TECH SECTION

Aquarium plankton – mistakes in the use of phytoplankton supplement


Plankton: small organisms of big importance - Sanja Zamuda

from left to right: Simocephalus vetulus, Tomopteris Eschscholtz, Hyperia Macrocephala, Meganyctiphanes norvegica, Gammarus locusta, Iracia Efferata, larve megalopa from Crustacea family, Asteria rubens Bippinaria, Brachionus quadridentatus, Calycopsis borchgevinki – Picture by Sanja Zamuda – Creative Commons rights

In the past article of this short series we illustrated two of the main features of plankton, size and classification (read here). We can now approach to how to supplement algae-based plankton (phytoplankton) or animal-based (zooplankton) into our tank.

Iquitos - mangimi tropicali - Colombo

This article is also available in:  italiano

Being DaniReef is an on-line magazine dedicated mostly to marine aquariums, I have not considered the aspects for freshwater tanks, but many of the things covered so far are also applicable to freshwater aquariums.

For a reef aquarium with hard corals SPS and LPS with also an abundance of soft corals, the most useful plankton to have available is definitely the zooplankton: the animal component of plankton.

As we all know corals have the ability to feed through two different methods: firstly by their symbiotic algae, zooxanthellae, from which they get around 60-80% of their energy intake and secondly by the use of the nematocysts on their polyps tentacles, which actually predate on floating animal organisms by catching them and ingesting those of the right size.

Zooxanthellae su Eyphyllia Paradivisa

Zooxanthellae on Eyphyllia Paradivisa

Knowing that corals can effectively catch preys of adequate dimensions, we can now choose a culture of organisms of the right size and of easy maintenance and breeding, which will independently provide our corals with their preys.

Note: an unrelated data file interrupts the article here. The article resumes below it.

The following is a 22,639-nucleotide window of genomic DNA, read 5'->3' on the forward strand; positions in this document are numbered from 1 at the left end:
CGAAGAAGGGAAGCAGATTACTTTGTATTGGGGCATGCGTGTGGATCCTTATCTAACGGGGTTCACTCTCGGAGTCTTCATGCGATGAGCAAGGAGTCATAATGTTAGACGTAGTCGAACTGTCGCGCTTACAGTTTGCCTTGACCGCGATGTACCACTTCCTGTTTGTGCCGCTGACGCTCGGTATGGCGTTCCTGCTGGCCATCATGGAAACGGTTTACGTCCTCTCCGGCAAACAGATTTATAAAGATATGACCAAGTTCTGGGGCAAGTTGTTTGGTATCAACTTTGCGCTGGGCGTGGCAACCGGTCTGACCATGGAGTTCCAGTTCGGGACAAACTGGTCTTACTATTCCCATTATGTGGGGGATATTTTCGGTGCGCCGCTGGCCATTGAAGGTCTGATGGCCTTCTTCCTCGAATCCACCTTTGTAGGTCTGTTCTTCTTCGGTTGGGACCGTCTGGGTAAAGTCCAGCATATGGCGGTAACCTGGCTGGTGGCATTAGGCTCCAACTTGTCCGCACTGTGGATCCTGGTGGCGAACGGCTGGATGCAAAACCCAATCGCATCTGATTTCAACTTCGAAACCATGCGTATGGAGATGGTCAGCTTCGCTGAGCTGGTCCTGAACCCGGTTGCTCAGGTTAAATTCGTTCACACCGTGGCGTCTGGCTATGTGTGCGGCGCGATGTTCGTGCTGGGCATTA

Zooplankton in the tank

For SPS polyps of size between 1 and 2 mm  we could count on keeping some animals in our tank which will breed and produce floating pico-zooplankton larvae. Such animals could be represented effectively by many species of molluscs, like small Cypraea spp. If we keep these animals in our tank they will often lay eggs, these eggs will give life to thousands of tiny larvae that floating around our tank by the aid of our water movement pumps will reach our corals polyps.

Lysmata amboinensis

Lysmata amboinensis

For SPS or LPS corals of bigger size and Zoanthus spp. we could offer some Lysmata shrimp larvae. These shrimps are usually hosted in our tanks because of their nice colors: they are hermaphrodites and usually breed spontaneously in aquariums. Eggs develop anchored on the parents abdomen and after hatching they release hundreds of small 2 mm larvae. They eventually float around the whole tank taken by the water movement causing feeding frenzy in fishes, corals and anemones.

These two examples show us how by choosing the right animals to host in our tank we can make sure that zooplankton of good nutritional quality is supplemented without costing us anything, with al the benefits for fishes and corals.

Many other organisms like copepods, amphipods and rotifers can be obtained through good quality live rocks. This should be considered when setting up a new tank and also in an older tanks, as these organisms will decrease in size and numbers over time. These types of zooplankton can be inoculated, every 3 to 6 months, using special preparations. The inoculation of these organisms does not have anything to do with a tank managed by a Deep Sand Bed (DSB) system, which is a method based on bacteria.

Aquarium plankton, the mistakes in the use of phytoplankton supplement at page two by clicking here.